CHICAGO – JANUARY 28, 2019 – A recent study has periodontists, experts in the treatment, diagnosis, and prevention of periodontal disease, encouraging patients to maintain gum health in an effort to reduce their Alzheimer’s disease risk.
The study, published in the journal Science Advances, uncovered a potential link between P. gingivalis, the bacteria associated with periodontal disease (commonly known as gum disease) and Alzheimer’s. Researchers analyzed brain tissue, spinal fluid, and saliva from Alzheimer’s patients—both living and deceased—and found evidence of P. gingivalis. Gingipains, the toxic enzyme secreted by P. gingivalis, were found in 96 percent of the 53 brain tissue samples examined, with higher levels detected in those with the pathology and symptoms of Alzheimer’s disease.
Additionally, researchers including co-author Mark I. Ryder DMD, Professor of Periodontology at the University of California, San Francisco, noted that the presence of P. gingivalis increased the production of amyloid beta, a component of the amyloid plaques whose accumulation contributes to Alzheimer’s. The study confirmed via animal testing that P. gingivalis can travel from the mouth to the brain and that the related gingipains can destroy brain neurons. These findings are noteworthy in that they suggest a biological mechanism for how periodontal disease bacteria may play a role in the development and progression of Alzheimer’s.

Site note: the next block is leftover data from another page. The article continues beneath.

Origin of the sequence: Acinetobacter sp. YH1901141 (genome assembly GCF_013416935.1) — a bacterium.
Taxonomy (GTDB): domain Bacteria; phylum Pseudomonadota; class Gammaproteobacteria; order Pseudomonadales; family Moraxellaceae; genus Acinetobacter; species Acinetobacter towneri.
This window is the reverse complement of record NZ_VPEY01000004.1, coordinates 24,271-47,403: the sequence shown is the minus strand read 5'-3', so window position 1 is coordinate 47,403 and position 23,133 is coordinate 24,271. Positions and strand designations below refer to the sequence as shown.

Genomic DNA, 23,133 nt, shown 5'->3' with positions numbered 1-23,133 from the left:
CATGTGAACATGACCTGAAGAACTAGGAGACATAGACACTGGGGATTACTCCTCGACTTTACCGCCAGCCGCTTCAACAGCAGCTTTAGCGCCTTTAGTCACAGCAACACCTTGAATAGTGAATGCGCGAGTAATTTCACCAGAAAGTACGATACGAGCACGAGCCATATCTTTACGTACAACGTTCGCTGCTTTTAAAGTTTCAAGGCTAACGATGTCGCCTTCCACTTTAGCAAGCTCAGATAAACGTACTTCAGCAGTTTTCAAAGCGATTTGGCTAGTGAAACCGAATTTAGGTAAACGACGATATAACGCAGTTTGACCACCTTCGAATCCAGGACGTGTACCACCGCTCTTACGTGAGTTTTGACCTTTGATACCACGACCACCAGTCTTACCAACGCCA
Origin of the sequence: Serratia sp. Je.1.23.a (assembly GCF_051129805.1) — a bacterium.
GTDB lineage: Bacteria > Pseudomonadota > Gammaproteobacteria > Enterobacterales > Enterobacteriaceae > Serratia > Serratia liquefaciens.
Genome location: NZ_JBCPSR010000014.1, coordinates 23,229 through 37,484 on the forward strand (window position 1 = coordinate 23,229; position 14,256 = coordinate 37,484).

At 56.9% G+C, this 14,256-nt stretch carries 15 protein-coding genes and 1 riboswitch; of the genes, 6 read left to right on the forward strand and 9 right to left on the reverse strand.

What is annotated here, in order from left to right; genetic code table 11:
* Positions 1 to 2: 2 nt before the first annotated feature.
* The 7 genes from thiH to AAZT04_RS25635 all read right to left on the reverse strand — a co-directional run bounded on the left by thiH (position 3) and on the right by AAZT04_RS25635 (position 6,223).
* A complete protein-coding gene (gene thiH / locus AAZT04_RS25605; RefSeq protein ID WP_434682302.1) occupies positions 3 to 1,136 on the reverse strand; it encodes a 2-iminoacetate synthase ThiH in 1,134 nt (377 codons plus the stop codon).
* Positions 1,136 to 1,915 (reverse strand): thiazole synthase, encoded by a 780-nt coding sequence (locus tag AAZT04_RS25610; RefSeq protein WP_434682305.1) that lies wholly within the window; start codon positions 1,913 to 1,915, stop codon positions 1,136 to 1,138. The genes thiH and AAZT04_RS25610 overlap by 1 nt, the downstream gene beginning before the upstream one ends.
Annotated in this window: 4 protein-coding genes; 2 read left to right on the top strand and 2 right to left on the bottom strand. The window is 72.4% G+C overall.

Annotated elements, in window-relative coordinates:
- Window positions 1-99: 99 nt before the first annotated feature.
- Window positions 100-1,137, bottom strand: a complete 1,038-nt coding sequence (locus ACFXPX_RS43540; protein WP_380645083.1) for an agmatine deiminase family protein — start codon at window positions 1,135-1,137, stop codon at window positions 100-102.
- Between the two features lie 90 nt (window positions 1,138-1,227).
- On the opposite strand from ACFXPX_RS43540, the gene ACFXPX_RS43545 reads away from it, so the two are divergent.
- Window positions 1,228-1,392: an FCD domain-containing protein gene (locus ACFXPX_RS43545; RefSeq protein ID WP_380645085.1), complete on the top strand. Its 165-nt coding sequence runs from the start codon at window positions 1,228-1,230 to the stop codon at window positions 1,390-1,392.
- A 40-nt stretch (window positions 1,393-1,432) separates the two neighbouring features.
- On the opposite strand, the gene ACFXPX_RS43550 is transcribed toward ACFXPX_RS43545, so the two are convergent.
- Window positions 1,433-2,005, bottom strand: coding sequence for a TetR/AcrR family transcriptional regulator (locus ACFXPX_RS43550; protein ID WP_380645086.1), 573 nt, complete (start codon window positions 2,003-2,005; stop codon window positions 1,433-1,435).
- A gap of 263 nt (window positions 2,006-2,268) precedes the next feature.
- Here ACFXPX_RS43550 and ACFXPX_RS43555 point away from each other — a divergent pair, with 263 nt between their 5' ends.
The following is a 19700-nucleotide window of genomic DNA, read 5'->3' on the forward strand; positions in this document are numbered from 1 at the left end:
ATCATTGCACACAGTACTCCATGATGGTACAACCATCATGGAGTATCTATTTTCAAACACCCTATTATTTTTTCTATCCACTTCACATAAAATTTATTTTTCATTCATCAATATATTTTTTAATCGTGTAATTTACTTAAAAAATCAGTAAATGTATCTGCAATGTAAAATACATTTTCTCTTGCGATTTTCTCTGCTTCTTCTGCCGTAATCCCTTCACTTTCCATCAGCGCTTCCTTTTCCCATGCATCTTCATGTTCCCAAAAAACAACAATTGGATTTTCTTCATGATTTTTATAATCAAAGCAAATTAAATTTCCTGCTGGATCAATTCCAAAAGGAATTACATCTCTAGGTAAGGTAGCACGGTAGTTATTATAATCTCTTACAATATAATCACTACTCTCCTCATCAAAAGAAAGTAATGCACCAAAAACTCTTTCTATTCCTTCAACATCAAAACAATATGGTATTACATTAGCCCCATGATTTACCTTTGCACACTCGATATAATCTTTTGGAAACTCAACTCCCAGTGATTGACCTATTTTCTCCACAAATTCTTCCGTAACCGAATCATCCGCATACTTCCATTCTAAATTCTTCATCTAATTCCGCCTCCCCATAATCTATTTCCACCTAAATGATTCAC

According to Richard Kao, DDS, PhD, president of the American Academy of Periodontology (AAP), the professional society representing more than 8,000 periodontists, this study underscores the important role of gum health on overall wellness. “Periodontists have long known that a healthy mouth contributes to a healthy body, and research has suggested an association between periodontal disease and dementia conditions, such as Alzheimer’s,” Dr. Kao said. “These recent findings present strong evidence on how periodontal disease can impact the pathogenesis of Alzheimer’s disease and should highlight how crucial it is to manage periodontal disease, especially in older adults or individuals who have increased risk for dementia.”
Although the study results add to the evidence supporting a link between gum disease and Alzheimer’s, additional research is needed to better understand the etiology of Alzheimer’s and how periodontal disease bacteria can exacerbate progression. An upcoming FDA Phase II clinical trial will assess the benefits of using a novel small molecule inhibitor of these P. gingivalis gingipains in hindering the development and progression of Alzheimer’s. This clinical trial may add further insight to the link between gum disease and Alzheimer’s.
Dr. Kao encourages older adults and other at-risk individuals to maintain diligent oral care and promptly treat periodontal disease to help mitigate Alzheimer’s risk. “More than half of the U.S. population age 30 and older has some form of periodontal disease. Prevalence increases to 68 percent for those age 65 and older. Routine brushing, flossing once a day, and visiting a periodontist can help identify any disease and treat as needed, potentially diminishing the risk of developing Alzheimer’s.”
To learn more about periodontal disease, visit perio.org.
About the American Academy of Periodontology
The American Academy of Periodontology (AAP) represents over 8,000 periodontists—specialists in the prevention, diagnosis, and treatment of inflammatory diseases affecting the gums and supporting structures of the teeth, and in the placement of dental implants. Periodontics is one of the nine dental specialties recognized by the American Dental Association.